Originally posted on Fox Sports North  |  Last updated 4/22/12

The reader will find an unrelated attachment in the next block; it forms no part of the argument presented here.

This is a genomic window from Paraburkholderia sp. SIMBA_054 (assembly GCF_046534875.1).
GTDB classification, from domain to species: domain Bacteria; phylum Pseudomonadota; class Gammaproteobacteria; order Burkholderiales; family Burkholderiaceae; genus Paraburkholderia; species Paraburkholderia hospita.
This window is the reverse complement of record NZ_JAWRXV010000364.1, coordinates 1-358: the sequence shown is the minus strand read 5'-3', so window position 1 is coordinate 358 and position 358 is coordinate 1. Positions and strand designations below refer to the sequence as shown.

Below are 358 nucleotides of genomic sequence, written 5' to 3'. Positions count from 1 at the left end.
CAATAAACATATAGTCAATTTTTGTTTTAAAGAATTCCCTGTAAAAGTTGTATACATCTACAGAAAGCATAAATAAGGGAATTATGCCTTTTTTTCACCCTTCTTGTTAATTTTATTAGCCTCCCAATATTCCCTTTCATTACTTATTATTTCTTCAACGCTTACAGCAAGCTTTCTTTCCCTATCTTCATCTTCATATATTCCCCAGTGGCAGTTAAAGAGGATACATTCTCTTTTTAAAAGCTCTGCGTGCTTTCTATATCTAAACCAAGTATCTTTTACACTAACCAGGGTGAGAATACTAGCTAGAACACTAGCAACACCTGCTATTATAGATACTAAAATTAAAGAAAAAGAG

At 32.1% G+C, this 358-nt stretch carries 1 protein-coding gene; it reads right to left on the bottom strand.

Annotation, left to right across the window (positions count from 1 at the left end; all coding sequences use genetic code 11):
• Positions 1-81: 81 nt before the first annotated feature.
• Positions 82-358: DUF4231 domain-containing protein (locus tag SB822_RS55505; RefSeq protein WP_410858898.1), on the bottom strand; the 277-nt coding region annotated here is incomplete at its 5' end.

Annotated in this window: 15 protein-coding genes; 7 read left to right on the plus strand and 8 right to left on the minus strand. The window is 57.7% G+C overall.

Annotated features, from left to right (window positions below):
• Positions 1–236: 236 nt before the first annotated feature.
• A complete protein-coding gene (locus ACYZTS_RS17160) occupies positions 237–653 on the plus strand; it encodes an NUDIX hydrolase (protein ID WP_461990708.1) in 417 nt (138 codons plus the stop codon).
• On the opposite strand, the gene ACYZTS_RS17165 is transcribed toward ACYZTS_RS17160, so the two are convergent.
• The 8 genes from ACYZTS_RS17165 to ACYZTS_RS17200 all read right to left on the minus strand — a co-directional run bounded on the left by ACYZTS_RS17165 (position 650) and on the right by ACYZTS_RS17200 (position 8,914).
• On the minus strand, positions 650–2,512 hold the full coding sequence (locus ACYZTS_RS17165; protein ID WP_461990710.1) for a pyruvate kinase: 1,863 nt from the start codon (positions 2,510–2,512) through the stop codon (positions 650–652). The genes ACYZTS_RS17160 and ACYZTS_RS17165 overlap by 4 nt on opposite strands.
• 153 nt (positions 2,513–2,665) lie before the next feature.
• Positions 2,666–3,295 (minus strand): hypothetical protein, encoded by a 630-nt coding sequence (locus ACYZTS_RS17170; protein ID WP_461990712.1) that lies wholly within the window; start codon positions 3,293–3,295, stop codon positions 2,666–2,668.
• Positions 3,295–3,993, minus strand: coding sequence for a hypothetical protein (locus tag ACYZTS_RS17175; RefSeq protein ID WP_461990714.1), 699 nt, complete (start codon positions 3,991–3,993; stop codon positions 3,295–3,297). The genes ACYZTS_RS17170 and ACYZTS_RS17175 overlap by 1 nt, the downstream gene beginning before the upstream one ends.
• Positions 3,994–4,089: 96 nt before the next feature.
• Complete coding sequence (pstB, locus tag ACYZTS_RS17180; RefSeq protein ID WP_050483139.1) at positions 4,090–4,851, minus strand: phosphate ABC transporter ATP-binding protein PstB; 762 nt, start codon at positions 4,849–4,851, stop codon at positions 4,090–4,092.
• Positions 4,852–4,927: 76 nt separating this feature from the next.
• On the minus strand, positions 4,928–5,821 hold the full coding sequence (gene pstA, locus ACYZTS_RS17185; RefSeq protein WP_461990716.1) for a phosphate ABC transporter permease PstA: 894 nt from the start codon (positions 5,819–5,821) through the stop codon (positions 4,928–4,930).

The Minnesota Twins entered Saturday with the majors' worst earned-run average from their starting pitchers. With opening day starter Carl Pavano going to the mound, Minnesota was looking for a little relief fromits starting pitching. Pavano matched Tampa Bay Rays all-star pitcher James Shields for five innings, giving the Twins the starting pitching they've needed for much of this season. Pavano (1-2) limited Tampa Bay to five hits in the first five innings, but ran into a little bit of trouble in the sixth and Minnesota lost 4-1 to the Rays. "I thought I was mixing my pitches really well," Pavano said. "What hurt me a little bit was I went through a lot of good pitches the first time through the lineup, and the second and third times they had seen it and were fighting them off, seven, eight pitch at-bats and it wore me down a little bit." Joe Mauer had two hits for the Twins, to run his batting average at Tampa Bay's Tropicana Field to .446 and Josh Willingham singled in his final at-bat to extend his hitting streak to 15 games, which tied Kirby Puckett for the longest streak to start a season. Puckett hit in 15 straight games in 1994. Pavano pitched six innings, allowing three runs two earned on seven hits and two walks, but couldn't outduel Shields. Shields, third in the Cy Young voting last season, went 8-plus innings, giving up one run on five hits. The right-hander (3-0) walked two and struck out seven and Fernando Rodney finished up his fifth save. "It's all about winning," Minnesota manager Ron Gardenhire said. "Carl wanted to get us a win. He's not one to come out, but they made him work really hard, fouled off a lot of pitches and got deep into counts. As a team, they can do those things. Carl gave us a great chance to win. The guy on the other side didn't let us do too much." Pavano also notched seven strikeouts, his most since recording seven in a start on April 14 last season against Tampa Bay. Pavano, who usually pitches to contact, had six strikeouts his last outing against the New York Yankees. The 13 strikeouts are the most his had in back-to-back outings in his three years with the Twins. His career high is 10, set back in 2003 as a member of the Florida Marlins. "I'm assuming its more life on my fastball, there's more difference between my fastball and changeup," Pavano said. "The changeup is moving down more, my location's better and I'm getting stronger and making better pitchers. I'm executing and it gives me more weapons to use. And they're an aggressive lineup. I'm a guy who pitches to contact. I was fortunate to have better stuff tonight." Pavano was coming off a seven-inning win against New York in his last outing, which was Minnesota first win for a starter this season. The Twins entered play Saturday with a 6.51 ERA among starting pitchers, easily the worst mark in the league. Minnesota starters had allowed 54 earned runs in 74 2-3 innings. But Pavano's outing will help the look of Minnesota's numbers. The right-hander lowered his own season ERA from 5.23 to 4.72. He cruised through five innings, before giving up two hits, a walk and an intentional walk in the sixth that would be his undoing. After striking out Ben Zobrist to start the inning, Pavano walked Carlos Pena and Evan Longoria singled. Pavano got Luke Scott to fly out and intentionally walked Matt Joyce to load the bases with two outs. But B.J. Upton dumped a single to center field to score two runs and Denard Span's throw to third deflected off the baserunner allowing another run to score. Pavano got out of the inning with a groundout. "Shields is really good," Twins manager Ron Gardenhire said. "Carl went toe-to-toe with him and finally cracked there a little bit. We threw the ball around a little bit and probably added on to it." It was another step for Pavano, who allowed four runs in seven innings in the season-opening loss to the Baltimore Orioles and then gave up five runs in 6 2-3 innings against the Los Angeles Angels. Francisco Liriano (0-2, 11.91 ERA) goes against Jeff Niemann (0-2, 4.50) in the series finale Sunday with the teams splitting the first two games. Follow Brian Hall on Twitter.
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